Origami unfolds as force feedback haptics

December 12, 2019 //By Julien Happich
force feedback
Researchers from EPFL’s NCCR Robotics lab have designed a novel form of force feedback haptics based on a folding origami structure which can be flattened into a highly wearable card when not in use.

Still under development to be commercialized by spin-off startup Foldaway Haptics, the so-called Foldaway device leverages well established planar manufacturing techniques such as lamination and printed-circuit microelectro-mechanical systems (PC-MEMS) to offer unobtrusive and cost-effective force feedback haptics. Two device implementations are described in the


The delta Foldaway haptics allows joystick manipulation
with 3 degrees of freedom.

Nature Machine Intelligence journal in a paper titled “A portable three-degrees-of-freedom force feedback origami robot for human–robot interactions”, a delta version and a push-button version. Both could become low-cost PC peripherals, akin to a mouse. Integrated into the touch-pad area of a laptop, the Foldaway buttons could enable users to feel the textures or the stiffness of objects as seen on screen or in virtual reality environments, accurately rendering touch sensations during interactions with virtual objects.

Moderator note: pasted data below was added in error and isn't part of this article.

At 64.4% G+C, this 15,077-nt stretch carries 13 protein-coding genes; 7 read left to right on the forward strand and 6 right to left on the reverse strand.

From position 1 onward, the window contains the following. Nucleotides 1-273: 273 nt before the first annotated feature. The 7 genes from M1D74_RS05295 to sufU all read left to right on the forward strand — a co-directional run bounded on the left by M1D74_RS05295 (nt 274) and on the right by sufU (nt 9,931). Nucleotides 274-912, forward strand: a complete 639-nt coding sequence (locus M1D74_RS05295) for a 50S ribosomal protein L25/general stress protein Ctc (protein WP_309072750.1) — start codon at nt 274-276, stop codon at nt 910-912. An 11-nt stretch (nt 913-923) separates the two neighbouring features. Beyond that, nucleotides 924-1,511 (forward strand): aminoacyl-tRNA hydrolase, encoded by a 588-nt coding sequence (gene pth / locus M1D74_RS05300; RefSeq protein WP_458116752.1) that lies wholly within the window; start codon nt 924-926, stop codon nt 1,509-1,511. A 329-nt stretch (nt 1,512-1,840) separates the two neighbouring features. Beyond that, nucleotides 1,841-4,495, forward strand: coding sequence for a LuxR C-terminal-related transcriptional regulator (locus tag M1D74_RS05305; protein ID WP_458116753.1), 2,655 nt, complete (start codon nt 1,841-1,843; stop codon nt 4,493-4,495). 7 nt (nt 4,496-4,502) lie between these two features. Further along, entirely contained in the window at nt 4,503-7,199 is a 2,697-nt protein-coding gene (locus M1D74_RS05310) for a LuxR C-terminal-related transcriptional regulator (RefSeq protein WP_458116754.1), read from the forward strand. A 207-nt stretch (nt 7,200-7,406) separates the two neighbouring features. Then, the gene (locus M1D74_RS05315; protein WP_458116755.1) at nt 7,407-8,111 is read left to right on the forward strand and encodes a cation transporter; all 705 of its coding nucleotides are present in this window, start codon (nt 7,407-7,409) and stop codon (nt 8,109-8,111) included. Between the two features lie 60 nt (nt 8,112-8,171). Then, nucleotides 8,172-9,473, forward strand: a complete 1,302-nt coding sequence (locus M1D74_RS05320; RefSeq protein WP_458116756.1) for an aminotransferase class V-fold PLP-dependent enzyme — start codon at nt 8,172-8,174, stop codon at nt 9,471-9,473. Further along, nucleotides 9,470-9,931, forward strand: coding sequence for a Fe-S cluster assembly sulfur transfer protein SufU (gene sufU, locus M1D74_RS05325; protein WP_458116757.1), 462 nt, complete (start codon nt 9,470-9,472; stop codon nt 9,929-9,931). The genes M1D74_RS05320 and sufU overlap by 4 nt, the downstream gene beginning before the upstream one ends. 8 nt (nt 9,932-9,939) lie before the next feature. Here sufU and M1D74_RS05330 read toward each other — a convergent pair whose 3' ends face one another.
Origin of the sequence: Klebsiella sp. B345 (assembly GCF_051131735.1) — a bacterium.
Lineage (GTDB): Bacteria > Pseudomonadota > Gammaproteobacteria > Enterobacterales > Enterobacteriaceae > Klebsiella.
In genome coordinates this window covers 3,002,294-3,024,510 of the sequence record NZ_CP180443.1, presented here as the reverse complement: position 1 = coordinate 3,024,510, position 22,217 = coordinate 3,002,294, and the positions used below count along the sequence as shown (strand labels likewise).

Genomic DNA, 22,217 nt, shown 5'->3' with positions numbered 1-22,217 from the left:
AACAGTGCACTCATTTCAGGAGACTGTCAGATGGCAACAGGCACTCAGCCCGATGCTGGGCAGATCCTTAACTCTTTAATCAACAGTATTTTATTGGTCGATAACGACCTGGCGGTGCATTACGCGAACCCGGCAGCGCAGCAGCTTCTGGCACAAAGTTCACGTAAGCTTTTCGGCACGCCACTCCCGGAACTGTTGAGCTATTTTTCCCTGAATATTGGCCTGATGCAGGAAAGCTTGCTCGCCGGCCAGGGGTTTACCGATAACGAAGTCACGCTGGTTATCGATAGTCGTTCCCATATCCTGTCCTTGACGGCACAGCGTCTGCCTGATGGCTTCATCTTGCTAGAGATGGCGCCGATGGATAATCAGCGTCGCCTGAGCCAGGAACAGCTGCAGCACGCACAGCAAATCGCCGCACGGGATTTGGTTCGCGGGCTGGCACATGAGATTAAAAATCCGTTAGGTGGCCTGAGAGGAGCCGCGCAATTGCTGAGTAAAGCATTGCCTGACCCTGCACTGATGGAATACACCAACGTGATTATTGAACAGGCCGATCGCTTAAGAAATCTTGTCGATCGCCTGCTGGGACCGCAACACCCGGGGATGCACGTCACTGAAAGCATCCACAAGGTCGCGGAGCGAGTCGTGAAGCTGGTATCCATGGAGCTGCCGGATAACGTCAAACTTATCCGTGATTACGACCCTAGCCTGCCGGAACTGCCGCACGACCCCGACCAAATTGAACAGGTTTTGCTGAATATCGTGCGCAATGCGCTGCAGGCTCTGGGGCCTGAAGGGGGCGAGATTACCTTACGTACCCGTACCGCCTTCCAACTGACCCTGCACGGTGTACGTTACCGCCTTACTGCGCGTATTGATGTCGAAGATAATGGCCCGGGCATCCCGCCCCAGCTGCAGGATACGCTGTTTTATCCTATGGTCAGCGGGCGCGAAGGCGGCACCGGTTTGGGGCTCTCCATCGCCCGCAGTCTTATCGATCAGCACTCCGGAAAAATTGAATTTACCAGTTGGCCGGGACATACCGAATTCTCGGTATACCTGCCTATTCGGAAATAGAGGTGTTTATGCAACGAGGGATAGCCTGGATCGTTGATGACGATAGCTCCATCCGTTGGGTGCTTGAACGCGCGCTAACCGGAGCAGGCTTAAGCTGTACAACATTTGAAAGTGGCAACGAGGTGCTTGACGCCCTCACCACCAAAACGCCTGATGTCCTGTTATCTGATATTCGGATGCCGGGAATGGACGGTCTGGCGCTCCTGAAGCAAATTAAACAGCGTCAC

For the push-button version, three individual micro-motors are linked via bevelled gears to a three-legged flat structure. Each actuator imparts movements, forces and vibrations along a distinct direction slotted into the base, folding the legs along a pre-defined pattern of joints to take a 3D, button-like shape. The upper tip of this moving origami mechanism is the actual user interface, transmitting sensations and force feedback to the user’s finger to reproduce the physical interaction with objects or forms. Hall effect sensors keep track of the tip’s movements so the whole system can be controlled via a retro-feedback loop.


3D model of the delta mechanism (left). Each leg is connected to an axis of rotation driven by a direct-current motor through bevel gears. A Hall effect sensor measures the orientation of a diametrically magnetized magnet connected to the axis of rotation. The hand-held versions of the push-button (right) is built around the same sensors and actuators but sports a different spatial arrangement.


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